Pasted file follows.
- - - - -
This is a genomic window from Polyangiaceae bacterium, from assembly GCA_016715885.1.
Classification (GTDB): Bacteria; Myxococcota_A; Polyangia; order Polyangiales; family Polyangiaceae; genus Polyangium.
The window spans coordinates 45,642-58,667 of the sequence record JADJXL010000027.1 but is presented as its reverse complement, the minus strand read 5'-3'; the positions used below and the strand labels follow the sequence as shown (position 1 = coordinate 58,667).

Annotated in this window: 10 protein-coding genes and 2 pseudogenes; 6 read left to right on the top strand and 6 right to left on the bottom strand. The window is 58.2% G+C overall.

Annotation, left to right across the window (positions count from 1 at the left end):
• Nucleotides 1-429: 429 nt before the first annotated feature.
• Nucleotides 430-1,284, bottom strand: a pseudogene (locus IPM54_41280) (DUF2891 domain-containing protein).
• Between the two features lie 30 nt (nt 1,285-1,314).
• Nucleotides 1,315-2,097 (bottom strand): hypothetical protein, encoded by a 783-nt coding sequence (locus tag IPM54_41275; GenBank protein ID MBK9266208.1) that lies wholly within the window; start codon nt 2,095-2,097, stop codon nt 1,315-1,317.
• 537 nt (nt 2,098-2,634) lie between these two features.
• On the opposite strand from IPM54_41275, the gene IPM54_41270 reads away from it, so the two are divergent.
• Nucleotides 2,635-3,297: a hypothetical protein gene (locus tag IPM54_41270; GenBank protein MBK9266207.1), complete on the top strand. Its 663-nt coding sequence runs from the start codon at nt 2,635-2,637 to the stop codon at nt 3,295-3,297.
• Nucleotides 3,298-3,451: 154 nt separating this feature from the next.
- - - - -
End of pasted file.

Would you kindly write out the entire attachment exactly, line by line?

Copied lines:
This is a genomic window from Polyangiaceae bacterium, from assembly GCA_016715885.1.
Classification (GTDB): Bacteria; Myxococcota_A; Polyangia; order Polyangiales; family Polyangiaceae; genus Polyangium.
The window spans coordinates 45,642-58,667 of the sequence record JADJXL010000027.1 but is presented as its reverse complement, the minus strand read 5'-3'; the positions used below and the strand labels follow the sequence as shown (position 1 = coordinate 58,667).

Annotated in this window: 10 protein-coding genes and 2 pseudogenes; 6 read left to right on the top strand and 6 right to left on the bottom strand. The window is 58.2% G+C overall.

Annotation, left to right across the window (positions count from 1 at the left end):
• Nucleotides 1-429: 429 nt before the first annotated feature.
• Nucleotides 430-1,284, bottom strand: a pseudogene (locus IPM54_41280) (DUF2891 domain-containing protein).
• Between the two features lie 30 nt (nt 1,285-1,314).
• Nucleotides 1,315-2,097 (bottom strand): hypothetical protein, encoded by a 783-nt coding sequence (locus tag IPM54_41275; GenBank protein ID MBK9266208.1) that lies wholly within the window; start codon nt 2,095-2,097, stop codon nt 1,315-1,317.
• 537 nt (nt 2,098-2,634) lie between these two features.
• On the opposite strand from IPM54_41275, the gene IPM54_41270 reads away from it, so the two are divergent.
• Nucleotides 2,635-3,297: a hypothetical protein gene (locus tag IPM54_41270; GenBank protein MBK9266207.1), complete on the top strand. Its 663-nt coding sequence runs from the start codon at nt 2,635-2,637 to the stop codon at nt 3,295-3,297.
• Nucleotides 3,298-3,451: 154 nt separating this feature from the next.